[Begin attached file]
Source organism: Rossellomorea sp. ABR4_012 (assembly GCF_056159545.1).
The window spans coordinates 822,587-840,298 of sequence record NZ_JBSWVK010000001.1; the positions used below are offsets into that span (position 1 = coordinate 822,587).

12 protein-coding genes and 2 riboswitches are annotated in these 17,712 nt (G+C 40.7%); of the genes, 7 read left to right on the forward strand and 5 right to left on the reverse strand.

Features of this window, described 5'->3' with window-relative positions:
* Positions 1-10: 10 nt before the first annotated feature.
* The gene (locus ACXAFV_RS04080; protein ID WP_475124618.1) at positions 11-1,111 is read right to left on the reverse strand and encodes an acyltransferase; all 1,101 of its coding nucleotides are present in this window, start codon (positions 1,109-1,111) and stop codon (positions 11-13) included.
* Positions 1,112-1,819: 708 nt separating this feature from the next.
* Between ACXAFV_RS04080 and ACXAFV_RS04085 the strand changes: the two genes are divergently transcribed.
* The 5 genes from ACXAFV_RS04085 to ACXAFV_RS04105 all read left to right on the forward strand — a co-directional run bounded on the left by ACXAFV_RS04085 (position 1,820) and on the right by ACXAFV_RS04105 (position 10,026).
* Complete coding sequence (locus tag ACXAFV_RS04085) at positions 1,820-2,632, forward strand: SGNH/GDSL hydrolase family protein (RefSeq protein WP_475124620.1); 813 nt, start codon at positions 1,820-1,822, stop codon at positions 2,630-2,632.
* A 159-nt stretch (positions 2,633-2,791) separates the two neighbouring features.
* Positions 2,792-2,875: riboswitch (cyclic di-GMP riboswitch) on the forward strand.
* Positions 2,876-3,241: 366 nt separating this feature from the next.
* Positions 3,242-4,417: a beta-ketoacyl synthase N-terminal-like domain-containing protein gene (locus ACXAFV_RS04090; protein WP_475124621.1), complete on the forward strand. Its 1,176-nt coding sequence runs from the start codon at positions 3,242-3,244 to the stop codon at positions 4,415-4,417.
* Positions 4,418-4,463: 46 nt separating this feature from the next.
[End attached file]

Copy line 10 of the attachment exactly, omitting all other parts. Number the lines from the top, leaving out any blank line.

* Complete coding sequence (locus tag ACXAFV_RS04085) at positions 1,820-2,632, forward strand: SGNH/GDSL hydrolase family protein (RefSeq protein WP_475124620.1); 813 nt, start codon at positions 1,820-1,822, stop codon at positions 2,630-2,632.